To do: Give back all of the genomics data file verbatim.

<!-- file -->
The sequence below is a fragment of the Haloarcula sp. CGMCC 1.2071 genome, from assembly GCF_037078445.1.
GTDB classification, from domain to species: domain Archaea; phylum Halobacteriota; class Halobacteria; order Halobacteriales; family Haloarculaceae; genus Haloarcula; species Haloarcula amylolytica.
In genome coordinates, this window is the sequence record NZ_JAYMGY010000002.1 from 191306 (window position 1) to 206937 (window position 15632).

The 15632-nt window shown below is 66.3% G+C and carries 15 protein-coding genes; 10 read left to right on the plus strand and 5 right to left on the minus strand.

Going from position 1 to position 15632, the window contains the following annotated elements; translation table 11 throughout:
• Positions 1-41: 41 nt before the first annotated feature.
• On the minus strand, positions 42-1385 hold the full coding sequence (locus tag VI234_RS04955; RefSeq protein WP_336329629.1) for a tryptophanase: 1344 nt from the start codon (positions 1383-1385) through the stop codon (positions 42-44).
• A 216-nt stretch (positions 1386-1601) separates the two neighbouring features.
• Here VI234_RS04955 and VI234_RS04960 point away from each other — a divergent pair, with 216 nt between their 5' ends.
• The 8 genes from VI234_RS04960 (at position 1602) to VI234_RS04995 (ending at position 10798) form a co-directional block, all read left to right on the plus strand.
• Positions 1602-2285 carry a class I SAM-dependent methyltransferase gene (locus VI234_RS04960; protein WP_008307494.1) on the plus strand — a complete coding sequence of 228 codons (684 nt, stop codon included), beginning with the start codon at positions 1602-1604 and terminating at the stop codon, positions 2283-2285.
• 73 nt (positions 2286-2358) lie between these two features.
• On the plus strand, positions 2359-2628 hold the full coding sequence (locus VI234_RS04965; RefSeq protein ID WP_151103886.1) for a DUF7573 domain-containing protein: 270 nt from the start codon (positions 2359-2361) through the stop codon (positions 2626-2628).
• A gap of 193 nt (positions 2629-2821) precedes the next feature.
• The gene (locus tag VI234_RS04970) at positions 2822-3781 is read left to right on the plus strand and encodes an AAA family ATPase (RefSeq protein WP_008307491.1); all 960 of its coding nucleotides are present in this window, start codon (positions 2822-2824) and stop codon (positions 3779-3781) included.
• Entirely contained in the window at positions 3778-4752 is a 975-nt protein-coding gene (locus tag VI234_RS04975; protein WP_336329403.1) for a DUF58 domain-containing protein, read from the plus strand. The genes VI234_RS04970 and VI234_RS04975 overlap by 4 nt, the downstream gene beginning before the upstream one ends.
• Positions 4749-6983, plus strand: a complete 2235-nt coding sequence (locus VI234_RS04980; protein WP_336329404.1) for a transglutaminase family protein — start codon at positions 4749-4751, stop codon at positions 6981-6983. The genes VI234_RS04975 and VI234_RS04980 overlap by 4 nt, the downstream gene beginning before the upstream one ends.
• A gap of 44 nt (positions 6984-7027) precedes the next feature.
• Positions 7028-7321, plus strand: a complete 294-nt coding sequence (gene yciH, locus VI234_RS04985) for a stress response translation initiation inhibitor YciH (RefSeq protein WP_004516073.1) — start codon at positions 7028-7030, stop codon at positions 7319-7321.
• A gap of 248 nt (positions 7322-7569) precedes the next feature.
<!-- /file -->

The sequence below is a fragment of the Haloarcula sp. CGMCC 1.2071 genome, from assembly GCF_037078445.1.
GTDB classification, from domain to species: domain Archaea; phylum Halobacteriota; class Halobacteria; order Halobacteriales; family Haloarculaceae; genus Haloarcula; species Haloarcula amylolytica.
In genome coordinates, this window is the sequence record NZ_JAYMGY010000002.1 from 191306 (window position 1) to 206937 (window position 15632).

The 15632-nt window shown below is 66.3% G+C and carries 15 protein-coding genes; 10 read left to right on the plus strand and 5 right to left on the minus strand.

Going from position 1 to position 15632, the window contains the following annotated elements; translation table 11 throughout:
• Positions 1-41: 41 nt before the first annotated feature.
• On the minus strand, positions 42-1385 hold the full coding sequence (locus tag VI234_RS04955; RefSeq protein WP_336329629.1) for a tryptophanase: 1344 nt from the start codon (positions 1383-1385) through the stop codon (positions 42-44).
• A 216-nt stretch (positions 1386-1601) separates the two neighbouring features.
• Here VI234_RS04955 and VI234_RS04960 point away from each other — a divergent pair, with 216 nt between their 5' ends.
• The 8 genes from VI234_RS04960 (at position 1602) to VI234_RS04995 (ending at position 10798) form a co-directional block, all read left to right on the plus strand.
• Positions 1602-2285 carry a class I SAM-dependent methyltransferase gene (locus VI234_RS04960; protein WP_008307494.1) on the plus strand — a complete coding sequence of 228 codons (684 nt, stop codon included), beginning with the start codon at positions 1602-1604 and terminating at the stop codon, positions 2283-2285.
• 73 nt (positions 2286-2358) lie between these two features.
• On the plus strand, positions 2359-2628 hold the full coding sequence (locus VI234_RS04965; RefSeq protein ID WP_151103886.1) for a DUF7573 domain-containing protein: 270 nt from the start codon (positions 2359-2361) through the stop codon (positions 2626-2628).
• A gap of 193 nt (positions 2629-2821) precedes the next feature.
• The gene (locus tag VI234_RS04970) at positions 2822-3781 is read left to right on the plus strand and encodes an AAA family ATPase (RefSeq protein WP_008307491.1); all 960 of its coding nucleotides are present in this window, start codon (positions 2822-2824) and stop codon (positions 3779-3781) included.
• Entirely contained in the window at positions 3778-4752 is a 975-nt protein-coding gene (locus tag VI234_RS04975; protein WP_336329403.1) for a DUF58 domain-containing protein, read from the plus strand. The genes VI234_RS04970 and VI234_RS04975 overlap by 4 nt, the downstream gene beginning before the upstream one ends.
• Positions 4749-6983, plus strand: a complete 2235-nt coding sequence (locus VI234_RS04980; protein WP_336329404.1) for a transglutaminase family protein — start codon at positions 4749-4751, stop codon at positions 6981-6983. The genes VI234_RS04975 and VI234_RS04980 overlap by 4 nt, the downstream gene beginning before the upstream one ends.
• A gap of 44 nt (positions 6984-7027) precedes the next feature.
• Positions 7028-7321, plus strand: a complete 294-nt coding sequence (gene yciH, locus VI234_RS04985) for a stress response translation initiation inhibitor YciH (RefSeq protein WP_004516073.1) — start codon at positions 7028-7030, stop codon at positions 7319-7321.
• A gap of 248 nt (positions 7322-7569) precedes the next feature.